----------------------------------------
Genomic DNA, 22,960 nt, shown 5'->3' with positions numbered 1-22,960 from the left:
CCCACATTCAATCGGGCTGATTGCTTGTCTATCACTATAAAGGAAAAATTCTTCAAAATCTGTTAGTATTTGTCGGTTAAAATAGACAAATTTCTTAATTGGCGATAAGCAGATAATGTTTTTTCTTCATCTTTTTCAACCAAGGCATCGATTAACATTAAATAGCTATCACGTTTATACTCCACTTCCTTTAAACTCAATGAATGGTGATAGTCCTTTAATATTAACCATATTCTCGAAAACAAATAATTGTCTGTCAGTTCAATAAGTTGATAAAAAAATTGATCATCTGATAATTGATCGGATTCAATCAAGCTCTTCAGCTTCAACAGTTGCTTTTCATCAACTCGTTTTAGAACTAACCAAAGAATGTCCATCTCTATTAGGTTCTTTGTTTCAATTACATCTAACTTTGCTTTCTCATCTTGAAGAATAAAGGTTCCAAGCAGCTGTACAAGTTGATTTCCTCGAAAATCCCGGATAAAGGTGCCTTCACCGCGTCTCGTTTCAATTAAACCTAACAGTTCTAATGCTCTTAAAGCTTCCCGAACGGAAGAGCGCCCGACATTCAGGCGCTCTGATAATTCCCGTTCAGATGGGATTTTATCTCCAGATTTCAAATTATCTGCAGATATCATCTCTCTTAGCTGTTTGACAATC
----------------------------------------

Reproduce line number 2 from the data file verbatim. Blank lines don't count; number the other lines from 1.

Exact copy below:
CCCACATTCAATCGGGCTGATTGCTTGTCTATCACTATAAAGGAAAAATTCTTCAAAATCTGTTAGTATTTGTCGGTTAAAATAGACAAATTTCTTAATTGGCGATAAGCAGATAATGTTTTTTCTTCATCTTTTTCAACCAAGGCATCGATTAACATTAAATAGCTATCACGTTTATACTCCACTTCCTTTAAACTCAATGAATGGTGATAGTCCTTTAATATTAACCATATTCTCGAAAACAAATAATTGTCTGTCAGTTCAATAAGTTGATAAAAAAATTGATCATCTGATAATTGATCGGATTCAATCAAGCTCTTCAGCTTCAACAGTTGCTTTTCATCAACTCGTTTTAGAACTAACCAAAGAATGTCCATCTCTATTAGGTTCTTTGTTTCAATTACATCTAACTTTGCTTTCTCATCTTGAAGAATAAAGGTTCCAAGCAGCTGTACAAGTTGATTTCCTCGAAAATCCCGGATAAAGGTGCCTTCACCGCGTCTCGTTTCAATTAAACCTAACAGTTCTAATGCTCTTAAAGCTTCCCGAACGGAAGAGCGCCCGACATTCAGGCGCTCTGATAATTCCCGTTCAGATGGGATTTTATCTCCAGATTTCAAATTATCTGCAGATATCATCTCTCTTAGCTGTTTGACAATC